Q And that was on the east side of the street?
Q He was on the east side of the street---his company, he was the commander of the company.
Q What became of you that night?
A I was knocked down, and I says to McEnry, who fell alongside of me, I says
"Tommy stay right there; you cannot move." I went to get up and when I went to get up I went to fall back and I fell into Lieutenant Bowler's arms, and he says, "Are you wounded?" and I says, "Yes, I guess so." I gave him my revolver.
Q When were you carried to the station?
A I was carried to the station, I walked a little bit, and I got to the northwest corner and there they lifted me up and put me in a wagon and took me to the station.
Q Were you taken to the hospital that night?
Q Were the pieces of the shell removed from your limb?
Q Have you got any of it?
A I have not.
Q Do you know a doctor around there by the name of Black?
A No. I know a doctor by the name of Hartmann. They removed thirteen pieces was removed Friday after.
Q This was on Tuesday you were hurt?
A The piece that went into my back they did not take out until Friday; they were afraid to take it out.
Cross Examination by
Q Mr. Doyle, was that all that you heard the man say that was on the wagon ---"Now is your time! Now is your time!"
A That was all.
Q He uttered no other word?
A That I cannot answer. I heard that distinctly.
Q He uttered no other words that you heard?
Q Then if he said "We are peaceable" or "We are quiet" or "Lieutenant, this is a peaceable meeting," you did not hear any such expression as that?
A Not from him.
Q You do not know, of course, whether he meant "Now is your time to get away from the police by going down the alley," or what he meant? You just simply heard him utter those words?
Q When you handed the policeman your revolver did you have it in your hand?
A I did. When I was laying on the ground I took my revolver out, and I says to my partner, "The first man that comes near us, unless he is an officer, give it to him."
Q And you gave it yourself to the Lieutenant?
Q Now, the only man that you saw shoot there was the man in the grey clothes?
A They all were in a bunch there near Eagle street, and they were shooting, but one man in particular in grey clothes was shooting.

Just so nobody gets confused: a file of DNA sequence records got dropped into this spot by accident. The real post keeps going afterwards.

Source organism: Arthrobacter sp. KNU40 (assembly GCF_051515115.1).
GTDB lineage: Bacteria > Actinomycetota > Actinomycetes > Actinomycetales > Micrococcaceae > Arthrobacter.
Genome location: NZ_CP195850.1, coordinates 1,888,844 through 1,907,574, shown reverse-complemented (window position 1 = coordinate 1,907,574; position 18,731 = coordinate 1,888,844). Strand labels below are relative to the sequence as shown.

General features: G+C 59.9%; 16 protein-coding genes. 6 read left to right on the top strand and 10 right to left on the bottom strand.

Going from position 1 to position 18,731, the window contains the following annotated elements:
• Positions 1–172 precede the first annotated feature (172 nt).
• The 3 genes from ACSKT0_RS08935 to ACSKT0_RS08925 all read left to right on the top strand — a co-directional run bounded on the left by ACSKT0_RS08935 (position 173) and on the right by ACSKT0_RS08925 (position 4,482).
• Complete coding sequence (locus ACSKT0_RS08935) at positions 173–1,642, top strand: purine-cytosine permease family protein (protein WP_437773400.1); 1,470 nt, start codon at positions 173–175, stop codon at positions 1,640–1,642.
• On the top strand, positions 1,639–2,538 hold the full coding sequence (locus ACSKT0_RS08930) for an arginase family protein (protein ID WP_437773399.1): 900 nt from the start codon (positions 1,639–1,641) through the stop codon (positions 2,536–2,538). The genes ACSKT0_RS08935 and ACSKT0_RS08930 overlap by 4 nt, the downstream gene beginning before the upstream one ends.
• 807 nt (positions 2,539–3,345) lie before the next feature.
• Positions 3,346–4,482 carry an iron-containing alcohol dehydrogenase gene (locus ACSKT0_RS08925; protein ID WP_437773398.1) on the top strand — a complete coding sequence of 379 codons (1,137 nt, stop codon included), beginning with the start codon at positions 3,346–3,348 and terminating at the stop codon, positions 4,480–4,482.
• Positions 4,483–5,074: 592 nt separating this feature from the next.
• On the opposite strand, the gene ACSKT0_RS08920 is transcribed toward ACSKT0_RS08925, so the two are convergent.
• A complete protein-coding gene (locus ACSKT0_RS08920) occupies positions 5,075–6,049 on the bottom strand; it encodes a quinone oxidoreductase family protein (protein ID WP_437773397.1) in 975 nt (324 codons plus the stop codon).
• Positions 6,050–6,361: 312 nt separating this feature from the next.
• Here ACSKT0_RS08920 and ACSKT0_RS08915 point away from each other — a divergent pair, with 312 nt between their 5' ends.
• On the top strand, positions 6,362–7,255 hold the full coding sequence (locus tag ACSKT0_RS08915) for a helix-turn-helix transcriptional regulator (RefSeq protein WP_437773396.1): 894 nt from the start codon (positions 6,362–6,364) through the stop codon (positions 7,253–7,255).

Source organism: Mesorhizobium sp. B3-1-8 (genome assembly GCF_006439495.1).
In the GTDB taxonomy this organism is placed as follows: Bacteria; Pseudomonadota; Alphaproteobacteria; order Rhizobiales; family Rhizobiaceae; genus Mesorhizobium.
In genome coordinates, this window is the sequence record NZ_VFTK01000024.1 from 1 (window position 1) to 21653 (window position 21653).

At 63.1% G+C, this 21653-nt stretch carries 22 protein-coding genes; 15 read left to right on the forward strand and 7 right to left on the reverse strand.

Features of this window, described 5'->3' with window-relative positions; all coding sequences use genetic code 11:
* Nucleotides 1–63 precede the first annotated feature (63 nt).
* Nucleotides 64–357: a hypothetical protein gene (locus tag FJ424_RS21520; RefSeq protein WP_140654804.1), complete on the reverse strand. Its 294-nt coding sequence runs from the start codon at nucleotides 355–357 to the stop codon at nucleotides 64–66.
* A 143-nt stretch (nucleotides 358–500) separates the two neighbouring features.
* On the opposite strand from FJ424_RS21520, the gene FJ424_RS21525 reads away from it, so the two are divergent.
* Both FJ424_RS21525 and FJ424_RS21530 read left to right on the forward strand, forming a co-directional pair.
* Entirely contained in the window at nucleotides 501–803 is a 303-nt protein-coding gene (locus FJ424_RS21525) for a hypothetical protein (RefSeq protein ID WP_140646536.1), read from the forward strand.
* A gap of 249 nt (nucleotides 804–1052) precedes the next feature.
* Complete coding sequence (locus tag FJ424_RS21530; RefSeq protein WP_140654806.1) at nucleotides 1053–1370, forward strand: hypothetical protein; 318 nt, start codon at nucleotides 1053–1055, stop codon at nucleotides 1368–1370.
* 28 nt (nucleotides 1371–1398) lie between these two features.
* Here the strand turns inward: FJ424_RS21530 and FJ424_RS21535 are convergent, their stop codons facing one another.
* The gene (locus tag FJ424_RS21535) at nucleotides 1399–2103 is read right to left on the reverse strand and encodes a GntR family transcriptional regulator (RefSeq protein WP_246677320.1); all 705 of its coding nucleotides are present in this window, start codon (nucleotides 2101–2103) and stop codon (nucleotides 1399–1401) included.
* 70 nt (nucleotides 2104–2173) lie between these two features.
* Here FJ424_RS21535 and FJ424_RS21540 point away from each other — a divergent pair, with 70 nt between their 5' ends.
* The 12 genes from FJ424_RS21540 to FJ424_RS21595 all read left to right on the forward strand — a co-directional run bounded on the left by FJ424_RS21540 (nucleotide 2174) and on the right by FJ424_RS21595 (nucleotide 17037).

Q The only man that did any shooting that you can identify and you only identify him by the clothes, was the man in grey clothes?
Q You saw no other person?
A And one man on the edge
of the sidewalk; and I think I shot him; we both dropped together. I fell into Bowler's arms.
Q Were you south of the alley?
A I was on a line with the alley.
Q On the south line?
A The line was a direct line east and west. I was about the eleventh man from the company right.
Q That was before you went down that you shot?
A No, after I was knocked down I got up.
Q And shot?
Q I thought you said that as you went to get up you staggered and fell into Bowler's arms?
A After I shot I fell into Bowler's arms.
Q You did get up and stand long enough to shoot?
A Yes, one shot.
Q Did you shoot in about an easterly direction?
A No, in about a westerly direction.
Q On the west side of the street?
Q You did not shoot in the direction of the wagon?
A No sir.
Q Then the man that shot was on the west side?
A Yes sir.
Q You saw no one shoot except the man on the west side and the man with grey clothes, about Eagle street?
Q How far was that man with the grey clothes away from you- Eagle street is about 100 feet?
A I guess it was pretty
near a hundred, between eighty and a hundred feet.
Q Did you see the man as he jumped down saying "Now is your time!"?
Q Did you see what he did?
A I saw him jump, and when he jumped he jumped off of the back of the wagon, and I thought he dropped near the wagon; I could not say, but I thought north. I would not say whether he ran or stopped.
Q If you only saw two men shoot that night and one was to the west of you and the other up to Eagle Street, you did not see this man shoot that jumped off of the wagon?
A I was knocked down too quick.
Q He was off of the wagon before you was knocked down?
A He was not much more than on the ground.
Q He did not shoot in the wagon or going off?
Q And you were looking at him?
Q I understand you that you were in the front rank that night?
A I was in the second company.
Q In the front rank?
Q How far from the east line---what number?
A I was either number nine or eleven, I would not be sure.
Q So that you were standing something like fifteen feet from the sidewalk, probably?
A Somewhere in that neighborhood.